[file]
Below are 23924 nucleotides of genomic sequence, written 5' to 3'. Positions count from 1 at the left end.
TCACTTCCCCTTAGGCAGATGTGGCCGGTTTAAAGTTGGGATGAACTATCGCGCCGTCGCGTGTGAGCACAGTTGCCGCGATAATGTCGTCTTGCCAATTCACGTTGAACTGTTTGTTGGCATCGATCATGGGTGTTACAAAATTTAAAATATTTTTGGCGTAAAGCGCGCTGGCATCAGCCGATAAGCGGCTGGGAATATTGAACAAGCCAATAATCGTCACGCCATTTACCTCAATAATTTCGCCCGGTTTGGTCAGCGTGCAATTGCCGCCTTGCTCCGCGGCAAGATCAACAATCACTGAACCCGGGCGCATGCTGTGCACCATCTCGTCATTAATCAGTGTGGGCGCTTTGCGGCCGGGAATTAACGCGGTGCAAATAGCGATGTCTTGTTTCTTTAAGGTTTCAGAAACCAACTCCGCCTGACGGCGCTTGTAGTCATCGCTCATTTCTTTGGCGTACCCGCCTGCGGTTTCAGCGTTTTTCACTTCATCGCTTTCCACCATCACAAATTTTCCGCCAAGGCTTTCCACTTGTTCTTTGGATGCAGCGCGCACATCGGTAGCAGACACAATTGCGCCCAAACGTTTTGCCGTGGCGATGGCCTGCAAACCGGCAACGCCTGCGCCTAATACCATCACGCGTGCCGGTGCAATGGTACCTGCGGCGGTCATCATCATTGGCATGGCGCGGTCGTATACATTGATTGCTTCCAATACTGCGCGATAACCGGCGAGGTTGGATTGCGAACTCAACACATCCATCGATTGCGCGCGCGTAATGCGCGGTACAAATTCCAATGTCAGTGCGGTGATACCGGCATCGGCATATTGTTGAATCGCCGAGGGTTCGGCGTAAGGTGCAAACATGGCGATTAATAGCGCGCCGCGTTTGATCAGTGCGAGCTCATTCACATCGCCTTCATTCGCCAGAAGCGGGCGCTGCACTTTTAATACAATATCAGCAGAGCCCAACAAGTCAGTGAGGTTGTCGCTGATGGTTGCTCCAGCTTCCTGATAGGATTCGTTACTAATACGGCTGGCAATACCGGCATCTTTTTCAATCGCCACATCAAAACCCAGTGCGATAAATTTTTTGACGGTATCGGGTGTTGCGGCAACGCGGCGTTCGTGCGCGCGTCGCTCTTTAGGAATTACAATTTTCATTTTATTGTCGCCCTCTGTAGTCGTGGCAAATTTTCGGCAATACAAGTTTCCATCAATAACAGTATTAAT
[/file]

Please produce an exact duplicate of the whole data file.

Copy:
Below are 23924 nucleotides of genomic sequence, written 5' to 3'. Positions count from 1 at the left end.
TCACTTCCCCTTAGGCAGATGTGGCCGGTTTAAAGTTGGGATGAACTATCGCGCCGTCGCGTGTGAGCACAGTTGCCGCGATAATGTCGTCTTGCCAATTCACGTTGAACTGTTTGTTGGCATCGATCATGGGTGTTACAAAATTTAAAATATTTTTGGCGTAAAGCGCGCTGGCATCAGCCGATAAGCGGCTGGGAATATTGAACAAGCCAATAATCGTCACGCCATTTACCTCAATAATTTCGCCCGGTTTGGTCAGCGTGCAATTGCCGCCTTGCTCCGCGGCAAGATCAACAATCACTGAACCCGGGCGCATGCTGTGCACCATCTCGTCATTAATCAGTGTGGGCGCTTTGCGGCCGGGAATTAACGCGGTGCAAATAGCGATGTCTTGTTTCTTTAAGGTTTCAGAAACCAACTCCGCCTGACGGCGCTTGTAGTCATCGCTCATTTCTTTGGCGTACCCGCCTGCGGTTTCAGCGTTTTTCACTTCATCGCTTTCCACCATCACAAATTTTCCGCCAAGGCTTTCCACTTGTTCTTTGGATGCAGCGCGCACATCGGTAGCAGACACAATTGCGCCCAAACGTTTTGCCGTGGCGATGGCCTGCAAACCGGCAACGCCTGCGCCTAATACCATCACGCGTGCCGGTGCAATGGTACCTGCGGCGGTCATCATCATTGGCATGGCGCGGTCGTATACATTGATTGCTTCCAATACTGCGCGATAACCGGCGAGGTTGGATTGCGAACTCAACACATCCATCGATTGCGCGCGCGTAATGCGCGGTACAAATTCCAATGTCAGTGCGGTGATACCGGCATCGGCATATTGTTGAATCGCCGAGGGTTCGGCGTAAGGTGCAAACATGGCGATTAATAGCGCGCCGCGTTTGATCAGTGCGAGCTCATTCACATCGCCTTCATTCGCCAGAAGCGGGCGCTGCACTTTTAATACAATATCAGCAGAGCCCAACAAGTCAGTGAGGTTGTCGCTGATGGTTGCTCCAGCTTCCTGATAGGATTCGTTACTAATACGGCTGGCAATACCGGCATCTTTTTCAATCGCCACATCAAAACCCAGTGCGATAAATTTTTTGACGGTATCGGGTGTTGCGGCAACGCGGCGTTCGTGCGCGCGTCGCTCTTTAGGAATTACAATTTTCATTTTATTGTCGCCCTCTGTAGTCGTGGCAAATTTTCGGCAATACAAGTTTCCATCAATAACAGTATTAAT